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For Oracle, it was a flat fourth quarter that closed out a flat fiscal 2013.
But in a positive sign, Oracle executives predicted that the company's long-struggling hardware business may be on the verge of turning around.
For the fourth quarter ended May 31 Oracle reported revenue of $10.95 billion, virtually unchanged from $10.92 billion the same period one year earlier. Net income was $3.81 billion, up 10 percent from $3.45 billion one year ago.
Hardware systems revenue in the quarter declined 9 percent to $1.43 billion. That included a 13 percent decline in hardware systems product sales to $849 million and a 3 percent decline in hardware systems support revenue to $582 million.
Oracle, which entered the hardware business in 2010 when it acquired Sun Microsystems, has seen hardware sales steadily shrink ever since. The company has attributed that decline to the company's exit from the commodity x86 server business while it ramps up its higher value Engineered Systems business.
The $849 million in hardware product sales was "better than expected," said Oracle co-president Safra Catz in a conference call with financial analysts Thursday. "We could have growth in total hardware [sales] as early as Q1," she said. "I think we may have just seen the last of annual hardware revenue declines, which would have positive implications for total revenue."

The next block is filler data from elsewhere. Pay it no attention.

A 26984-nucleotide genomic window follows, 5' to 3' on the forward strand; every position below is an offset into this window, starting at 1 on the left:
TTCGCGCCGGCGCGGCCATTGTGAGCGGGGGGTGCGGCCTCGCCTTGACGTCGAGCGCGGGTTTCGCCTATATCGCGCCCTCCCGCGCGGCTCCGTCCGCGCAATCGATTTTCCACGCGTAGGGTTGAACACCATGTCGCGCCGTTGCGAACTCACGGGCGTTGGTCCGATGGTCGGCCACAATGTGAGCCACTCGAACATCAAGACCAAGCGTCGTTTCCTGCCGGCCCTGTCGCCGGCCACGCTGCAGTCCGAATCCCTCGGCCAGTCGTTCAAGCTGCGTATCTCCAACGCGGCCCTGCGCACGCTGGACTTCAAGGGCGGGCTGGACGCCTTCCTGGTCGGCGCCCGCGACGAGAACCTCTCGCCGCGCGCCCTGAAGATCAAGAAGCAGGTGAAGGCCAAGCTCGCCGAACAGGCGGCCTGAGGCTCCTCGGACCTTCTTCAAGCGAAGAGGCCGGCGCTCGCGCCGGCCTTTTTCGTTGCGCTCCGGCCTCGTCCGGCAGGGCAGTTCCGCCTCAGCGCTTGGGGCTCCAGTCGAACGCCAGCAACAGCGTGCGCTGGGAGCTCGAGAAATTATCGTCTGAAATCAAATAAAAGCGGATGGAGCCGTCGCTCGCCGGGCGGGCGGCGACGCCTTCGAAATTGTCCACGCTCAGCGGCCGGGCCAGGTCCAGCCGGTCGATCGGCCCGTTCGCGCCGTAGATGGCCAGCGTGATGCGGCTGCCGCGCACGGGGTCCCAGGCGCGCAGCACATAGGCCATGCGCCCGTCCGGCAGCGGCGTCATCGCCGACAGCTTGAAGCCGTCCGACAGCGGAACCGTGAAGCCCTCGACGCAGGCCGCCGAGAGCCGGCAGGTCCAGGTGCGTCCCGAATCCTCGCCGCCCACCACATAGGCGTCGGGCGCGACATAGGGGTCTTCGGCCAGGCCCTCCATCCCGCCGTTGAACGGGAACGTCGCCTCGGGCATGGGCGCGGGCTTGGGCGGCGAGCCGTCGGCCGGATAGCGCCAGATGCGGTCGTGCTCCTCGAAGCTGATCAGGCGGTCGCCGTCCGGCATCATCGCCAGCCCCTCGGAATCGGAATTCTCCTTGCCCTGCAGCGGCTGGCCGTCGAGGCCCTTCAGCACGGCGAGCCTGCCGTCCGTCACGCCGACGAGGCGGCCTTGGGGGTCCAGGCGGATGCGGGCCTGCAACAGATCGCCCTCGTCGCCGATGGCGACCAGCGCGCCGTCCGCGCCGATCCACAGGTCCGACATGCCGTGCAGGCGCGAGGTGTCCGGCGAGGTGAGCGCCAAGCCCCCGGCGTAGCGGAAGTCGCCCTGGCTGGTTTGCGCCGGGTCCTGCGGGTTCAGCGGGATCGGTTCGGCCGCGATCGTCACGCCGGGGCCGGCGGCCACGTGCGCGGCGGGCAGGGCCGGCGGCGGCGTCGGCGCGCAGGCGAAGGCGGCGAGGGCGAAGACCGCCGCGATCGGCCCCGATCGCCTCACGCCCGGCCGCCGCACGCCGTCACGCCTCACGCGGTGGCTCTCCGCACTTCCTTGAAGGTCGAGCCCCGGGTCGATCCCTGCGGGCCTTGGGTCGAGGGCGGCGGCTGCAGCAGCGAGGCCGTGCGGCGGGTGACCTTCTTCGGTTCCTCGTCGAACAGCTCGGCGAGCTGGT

"In Engineered Systems we had a very strong quarter," said Oracle CEO Larry Ellison on the call, with revenue from those products up 50 percent year-over-year, accounting for more than one-third of all hardware sales. In the quarter, the company sold more than 1,200 Engineered Systems with some 600 of those the Exadata Database Machine, he said.
"With the continued rapid growth of our now much larger Engineered Systems business, plus our new high-performance SPARC T5 and M5 servers, we just might see overall hardware [sales] growth this Q1," Ellison said confidently. "And we will see overall hardware growth for the full fiscal year."